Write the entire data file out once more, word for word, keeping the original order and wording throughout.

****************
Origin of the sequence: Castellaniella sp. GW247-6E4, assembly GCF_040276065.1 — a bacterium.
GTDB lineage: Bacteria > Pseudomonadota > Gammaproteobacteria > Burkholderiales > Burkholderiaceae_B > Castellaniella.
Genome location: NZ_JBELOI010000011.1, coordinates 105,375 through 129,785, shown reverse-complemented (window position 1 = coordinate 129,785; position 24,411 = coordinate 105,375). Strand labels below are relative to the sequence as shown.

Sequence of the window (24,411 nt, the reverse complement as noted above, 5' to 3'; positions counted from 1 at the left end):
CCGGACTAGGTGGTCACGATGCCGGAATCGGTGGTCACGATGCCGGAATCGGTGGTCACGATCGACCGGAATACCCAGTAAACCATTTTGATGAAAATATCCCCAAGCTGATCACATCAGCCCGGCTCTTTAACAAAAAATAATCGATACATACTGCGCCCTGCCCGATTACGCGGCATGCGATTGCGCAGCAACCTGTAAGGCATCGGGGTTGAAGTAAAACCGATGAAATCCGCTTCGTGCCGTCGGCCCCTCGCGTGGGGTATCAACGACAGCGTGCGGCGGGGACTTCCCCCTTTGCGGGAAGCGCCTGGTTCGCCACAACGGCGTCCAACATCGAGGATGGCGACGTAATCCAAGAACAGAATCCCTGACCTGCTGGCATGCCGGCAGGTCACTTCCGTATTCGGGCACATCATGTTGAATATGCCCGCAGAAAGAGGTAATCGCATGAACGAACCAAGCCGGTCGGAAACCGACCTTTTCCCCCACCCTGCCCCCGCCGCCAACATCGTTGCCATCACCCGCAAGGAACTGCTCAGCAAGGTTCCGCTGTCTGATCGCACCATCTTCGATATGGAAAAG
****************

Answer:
Origin of the sequence: Castellaniella sp. GW247-6E4, assembly GCF_040276065.1 — a bacterium.
GTDB lineage: Bacteria > Pseudomonadota > Gammaproteobacteria > Burkholderiales > Burkholderiaceae_B > Castellaniella.
Genome location: NZ_JBELOI010000011.1, coordinates 105,375 through 129,785, shown reverse-complemented (window position 1 = coordinate 129,785; position 24,411 = coordinate 105,375). Strand labels below are relative to the sequence as shown.

Sequence of the window (24,411 nt, the reverse complement as noted above, 5' to 3'; positions counted from 1 at the left end):
CCGGACTAGGTGGTCACGATGCCGGAATCGGTGGTCACGATGCCGGAATCGGTGGTCACGATCGACCGGAATACCCAGTAAACCATTTTGATGAAAATATCCCCAAGCTGATCACATCAGCCCGGCTCTTTAACAAAAAATAATCGATACATACTGCGCCCTGCCCGATTACGCGGCATGCGATTGCGCAGCAACCTGTAAGGCATCGGGGTTGAAGTAAAACCGATGAAATCCGCTTCGTGCCGTCGGCCCCTCGCGTGGGGTATCAACGACAGCGTGCGGCGGGGACTTCCCCCTTTGCGGGAAGCGCCTGGTTCGCCACAACGGCGTCCAACATCGAGGATGGCGACGTAATCCAAGAACAGAATCCCTGACCTGCTGGCATGCCGGCAGGTCACTTCCGTATTCGGGCACATCATGTTGAATATGCCCGCAGAAAGAGGTAATCGCATGAACGAACCAAGCCGGTCGGAAACCGACCTTTTCCCCCACCCTGCCCCCGCCGCCAACATCGTTGCCATCACCCGCAAGGAACTGCTCAGCAAGGTTCCGCTGTCTGATCGCACCATCTTCGATATGGAAAAG